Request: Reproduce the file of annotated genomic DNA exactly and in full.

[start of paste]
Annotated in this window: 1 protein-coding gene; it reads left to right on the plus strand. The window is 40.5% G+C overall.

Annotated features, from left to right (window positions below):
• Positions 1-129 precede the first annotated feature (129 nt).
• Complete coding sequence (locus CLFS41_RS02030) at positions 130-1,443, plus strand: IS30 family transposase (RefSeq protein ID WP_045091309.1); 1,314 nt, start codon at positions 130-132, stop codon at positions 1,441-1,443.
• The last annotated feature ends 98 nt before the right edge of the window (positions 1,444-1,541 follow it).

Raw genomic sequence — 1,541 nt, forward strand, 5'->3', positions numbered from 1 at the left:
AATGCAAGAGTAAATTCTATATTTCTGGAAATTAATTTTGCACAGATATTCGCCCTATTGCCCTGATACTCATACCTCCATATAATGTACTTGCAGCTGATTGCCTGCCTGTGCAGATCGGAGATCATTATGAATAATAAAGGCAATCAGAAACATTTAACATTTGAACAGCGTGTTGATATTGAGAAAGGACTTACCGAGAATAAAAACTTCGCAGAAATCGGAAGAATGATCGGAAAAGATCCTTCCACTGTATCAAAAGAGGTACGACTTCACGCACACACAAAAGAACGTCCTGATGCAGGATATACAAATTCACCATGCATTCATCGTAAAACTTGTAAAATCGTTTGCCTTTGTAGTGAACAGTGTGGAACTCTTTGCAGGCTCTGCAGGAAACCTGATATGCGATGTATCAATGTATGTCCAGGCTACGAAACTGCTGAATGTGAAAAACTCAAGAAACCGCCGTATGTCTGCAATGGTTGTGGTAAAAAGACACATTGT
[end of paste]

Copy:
Annotated in this window: 1 protein-coding gene; it reads left to right on the plus strand. The window is 40.5% G+C overall.

Annotated features, from left to right (window positions below):
• Positions 1-129 precede the first annotated feature (129 nt).
• Complete coding sequence (locus CLFS41_RS02030) at positions 130-1,443, plus strand: IS30 family transposase (RefSeq protein ID WP_045091309.1); 1,314 nt, start codon at positions 130-132, stop codon at positions 1,441-1,443.
• The last annotated feature ends 98 nt before the right edge of the window (positions 1,444-1,541 follow it).

Raw genomic sequence — 1,541 nt, forward strand, 5'->3', positions numbered from 1 at the left:
AATGCAAGAGTAAATTCTATATTTCTGGAAATTAATTTTGCACAGATATTCGCCCTATTGCCCTGATACTCATACCTCCATATAATGTACTTGCAGCTGATTGCCTGCCTGTGCAGATCGGAGATCATTATGAATAATAAAGGCAATCAGAAACATTTAACATTTGAACAGCGTGTTGATATTGAGAAAGGACTTACCGAGAATAAAAACTTCGCAGAAATCGGAAGAATGATCGGAAAAGATCCTTCCACTGTATCAAAAGAGGTACGACTTCACGCACACACAAAAGAACGTCCTGATGCAGGATATACAAATTCACCATGCATTCATCGTAAAACTTGTAAAATCGTTTGCCTTTGTAGTGAACAGTGTGGAACTCTTTGCAGGCTCTGCAGGAAACCTGATATGCGATGTATCAATGTATGTCCAGGCTACGAAACTGCTGAATGTGAAAAACTCAAGAAACCGCCGTATGTCTGCAATGGTTGTGGTAAAAAGACACATTGT